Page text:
As for Travis Hamonic and TJ Brodie, let's call it a work in progress. Roseanne Barr and MC Hammer have better chemistry at this point. Again, not a reason to be concerned yet, it's one game together and heck, training camp only opened four days ago. But it's an indication that it's going to take some time. Hamonic needs to get to know his new D-partner (and vice-versa) while also getting familiar with Gulutzan's defensive system. You'll recall how long that took the others last year.
It was a rough night for Brodie in particular, who got beat a couple of times and looked more like a guy auditioning for the sixth or seventh D job than a guy that should be anchoring the second pairing.
In Case You Missed It
For fans, the two highlights of the night came very early and very late.
Before many were in their seats, Sean Monahan took a nice feed from Ferland, looked off Johnny Gaudreau on the ensuing two-on-one, and wired a shot under the crossbar. On the first shot of the game, just 1:01 in, Calgary led 1-0.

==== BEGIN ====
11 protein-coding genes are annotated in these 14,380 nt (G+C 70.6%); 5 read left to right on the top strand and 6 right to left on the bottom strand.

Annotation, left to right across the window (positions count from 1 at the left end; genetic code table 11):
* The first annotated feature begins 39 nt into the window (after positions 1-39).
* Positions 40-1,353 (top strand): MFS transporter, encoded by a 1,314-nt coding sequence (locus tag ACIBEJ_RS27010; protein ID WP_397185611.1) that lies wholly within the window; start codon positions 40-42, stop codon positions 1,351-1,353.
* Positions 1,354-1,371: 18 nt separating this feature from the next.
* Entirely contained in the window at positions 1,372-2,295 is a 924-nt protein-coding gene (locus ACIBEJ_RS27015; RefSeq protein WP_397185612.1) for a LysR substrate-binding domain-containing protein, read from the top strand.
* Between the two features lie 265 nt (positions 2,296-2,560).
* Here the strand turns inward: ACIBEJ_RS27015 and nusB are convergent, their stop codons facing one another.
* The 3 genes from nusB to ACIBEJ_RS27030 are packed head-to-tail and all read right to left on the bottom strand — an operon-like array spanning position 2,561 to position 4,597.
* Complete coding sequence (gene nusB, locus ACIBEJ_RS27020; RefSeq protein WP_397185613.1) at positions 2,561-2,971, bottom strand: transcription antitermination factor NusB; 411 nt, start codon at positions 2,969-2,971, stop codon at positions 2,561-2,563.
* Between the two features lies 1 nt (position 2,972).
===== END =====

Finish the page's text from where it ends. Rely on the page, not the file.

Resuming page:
Then, with many fans already heading for their cars or the LRT, the nicest goal of the night was authored by Mark Jankowski with 54 seconds left. Spark plug Dillon Dube with some terrific work down the left side to outmuscle a defender and then zip a pass in front to Jankowski, who sniped the shorthanded goal.
But in between, lots of dreg from the home side and by lots, I mean lots.
It's too early for panic. Too early for angst. Too early for the nerves to be frayed. It's way too early for all of that. But losing to Edmonton will have that effect.
To paraphrase one of Bob Hartley's favourite sayings, if Monday night was the balloon party after the Flames offseason moves left many fans brimming with optimism, the Oilers were the porcupines that showed up at the door uninvited.
The first round of cuts were announced today, which is a day off for the team. Twenty-one players with no real surprises were trimmed, leaving the camp roster at 47.